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A controversial view

Major questions are being raised about a senior BBC Wales Editor who attacked the Crossrail 2 project as “UK taxpayers subsidising London’s local transport system” in a late night tweet, The Eye can reveal.

Vaughan Roderick likes giving his views

The tweet by the corporation’s Welsh Affairs Editor, Vaughan Roderick, comes after we showed how he used Twitter to compare the union with England to an abusive relationship in another late night tweet.

This outburst came days before the closely-fought referendum on Scottish independence and as a programme about the vote presented by him was preparing to be transmitted.

Not the views of The BBC but the views of their Welsh Affairs Editor

Corporation staff had to be reminded of internal guidelines soon afterwards.

Mr Roderick has also said – again on Twitter – ‘The History Guy’ (presenter Dan Snow) used ‘national’ in an archaic British sense, and it was not a good look for BBC Wales.

In the latest tweet, posted at 12.08am, Mr Roderick responded to a message from Crossrail 2 saying that the project will support 60,000 supply-chain jobs and 18,000 apprenticeships across the UK.
He said:  “Oh come on.  We’re not that stupid.  It’s the UK taxpaers subsidising London’s local transport system… again.”
Is Crossrail 2 work to improve London’s local transport subsidised by UK taxpayers?

In reply, another senior BBC Wales journalist said:  “… to be fair London does generate 30% of entire UK tax take”.

In the earlier tweet before the Scottish independence referendum, which was also sent near midnight and which was later deleted, Mr Roderick said some unionists rejoiced in “threats and bullying”.
But a television show hosted by Mr Roderick and filmed mainly in Scotland was still transmitted by BBC Wales afterwards.

The tweet was quickly re-tweeted by a right-wing nationalist called Royston Jones, who writes under the pseudonym ‘Jac O’ the North’, and is a supporter of the 1960s paramilitary organisation Free Wales Army. 

Were rules broken?

The then head of BBC Wales news and current affairs, Mark O’Callaghan, was forced to remind staff of the importance of impartiality afterwards.

He sent them a link to the corporation’s guidelines about twitter.

That controversy came hard on the heels of another incident when a senior UK BBC Editor was reprimanded and removed from an election when she tweeted an anti-UKIP message before a European poll (see – ).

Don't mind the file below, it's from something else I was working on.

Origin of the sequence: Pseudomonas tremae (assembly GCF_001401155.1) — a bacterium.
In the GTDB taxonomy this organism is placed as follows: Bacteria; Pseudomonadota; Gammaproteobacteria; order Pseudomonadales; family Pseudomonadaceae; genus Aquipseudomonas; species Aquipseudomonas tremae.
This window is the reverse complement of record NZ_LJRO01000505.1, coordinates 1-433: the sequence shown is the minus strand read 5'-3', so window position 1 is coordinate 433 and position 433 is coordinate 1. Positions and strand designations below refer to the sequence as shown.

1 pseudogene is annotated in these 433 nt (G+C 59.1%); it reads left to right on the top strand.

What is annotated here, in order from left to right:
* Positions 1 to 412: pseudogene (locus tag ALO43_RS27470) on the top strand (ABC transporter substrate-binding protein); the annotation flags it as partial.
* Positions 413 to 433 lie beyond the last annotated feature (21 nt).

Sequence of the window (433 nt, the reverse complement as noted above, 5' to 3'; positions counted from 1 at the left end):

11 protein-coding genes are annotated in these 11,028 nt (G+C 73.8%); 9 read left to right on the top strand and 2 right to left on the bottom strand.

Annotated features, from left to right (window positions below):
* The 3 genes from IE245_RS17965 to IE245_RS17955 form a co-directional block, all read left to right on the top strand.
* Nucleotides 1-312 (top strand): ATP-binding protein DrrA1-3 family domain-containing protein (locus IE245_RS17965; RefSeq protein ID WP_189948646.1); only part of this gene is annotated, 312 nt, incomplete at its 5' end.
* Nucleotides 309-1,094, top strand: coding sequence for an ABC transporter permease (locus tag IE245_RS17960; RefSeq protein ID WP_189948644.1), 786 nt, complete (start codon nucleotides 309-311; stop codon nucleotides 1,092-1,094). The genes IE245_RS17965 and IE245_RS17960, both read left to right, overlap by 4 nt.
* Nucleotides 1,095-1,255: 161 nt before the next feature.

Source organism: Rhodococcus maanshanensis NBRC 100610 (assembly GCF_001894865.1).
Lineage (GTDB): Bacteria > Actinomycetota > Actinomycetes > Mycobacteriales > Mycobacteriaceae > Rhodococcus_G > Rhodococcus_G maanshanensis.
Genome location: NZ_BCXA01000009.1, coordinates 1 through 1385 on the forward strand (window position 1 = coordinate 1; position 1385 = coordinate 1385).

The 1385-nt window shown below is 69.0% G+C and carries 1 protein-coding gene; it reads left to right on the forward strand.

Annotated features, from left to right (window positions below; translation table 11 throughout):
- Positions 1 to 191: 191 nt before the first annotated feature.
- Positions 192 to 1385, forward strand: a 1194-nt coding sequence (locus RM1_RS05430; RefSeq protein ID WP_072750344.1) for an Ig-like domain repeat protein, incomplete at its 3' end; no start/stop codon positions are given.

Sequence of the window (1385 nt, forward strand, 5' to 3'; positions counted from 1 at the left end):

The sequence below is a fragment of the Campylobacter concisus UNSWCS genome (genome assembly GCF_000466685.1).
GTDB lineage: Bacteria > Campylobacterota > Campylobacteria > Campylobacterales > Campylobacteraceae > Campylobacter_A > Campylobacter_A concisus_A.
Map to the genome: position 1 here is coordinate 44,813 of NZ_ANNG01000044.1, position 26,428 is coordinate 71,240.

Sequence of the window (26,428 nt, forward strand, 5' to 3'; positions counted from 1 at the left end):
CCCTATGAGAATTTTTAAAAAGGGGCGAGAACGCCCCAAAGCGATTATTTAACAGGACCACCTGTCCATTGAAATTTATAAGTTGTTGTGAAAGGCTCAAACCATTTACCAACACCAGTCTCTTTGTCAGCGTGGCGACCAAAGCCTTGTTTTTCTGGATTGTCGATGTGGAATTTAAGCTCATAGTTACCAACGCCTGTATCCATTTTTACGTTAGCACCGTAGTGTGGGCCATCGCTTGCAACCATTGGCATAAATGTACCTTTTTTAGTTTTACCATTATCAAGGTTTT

Jasmine Lawrence – reprimanded

Jasmine Lawrence had tweeted sarcastically:  “#WhyImVotingUkip – to stand up for white, middle class, middle aged men w sexist/racist views, totally under represented in politics today.”

BBC personnel were then warned not to “do anything stupid.”

Yet Mr Roderick is a keen user of Twitter. 

The Eye showed how he used it to attack WalesOnline for repeated ‘stories’ about the bar Coyote Ugly in Cardiff which shows women dancing for largely male customers.

Mr Roderick said sarcastically:  “I’m presuming @WalesOnline has a full time Coyote Ugly correspondent. Maybe they and @dailypostwales might cover politics occasionally.

‘Coyote Ugly’ – as ‘reported’ by WalesOnline

“This is becoming something of an obsession for @WalesOnline.”

Paul Rowland, the editor of WalesOnline who has threatened to sue our Editor following a satirical piece, hit back with: “Must be nice to do one radio show a week (Sunday Supplement on BBC Radio Wales) and not have to worry about whether anyone listens to it”.

Dan Snow – ‘archaic’

But both Mr Roderick and WalesOnline are contentious in the media world.

Mr Roderick apparently broke BBC guidelines when he attacked a colleague by saying Dan Snow had used the word ‘national’ in an archaic British way.

They also state the reputation of The BBC must not be undermined, despite the fact Mr Roderick criticised the corporation for allowing the term.

Mark O’Callaghan – sent out Editorial Guidelines

The guidelines make clear that criticising BBC colleagues is forbidden:(You) Should not use the Internet in any way to attack or abuse colleagues.”

Mr Roderick’s Twitter account says the views are “personal” not those of The BBC but to other journalists, for the public these are also the views of the corporation’s ‘Welsh Affairs Editor’.

Vaughan Roderick likes all media

One BBC Wales insider told The Eye:  “Of course you are allowed to have your own views.

“But if you broadcast them on Twitter that’s just the same as standing up on TV and giving them.

“It’s ridiculous.”

Tomorrow more disturbing revelations about convicted fraudster who worked at a controversial Welsh university. 



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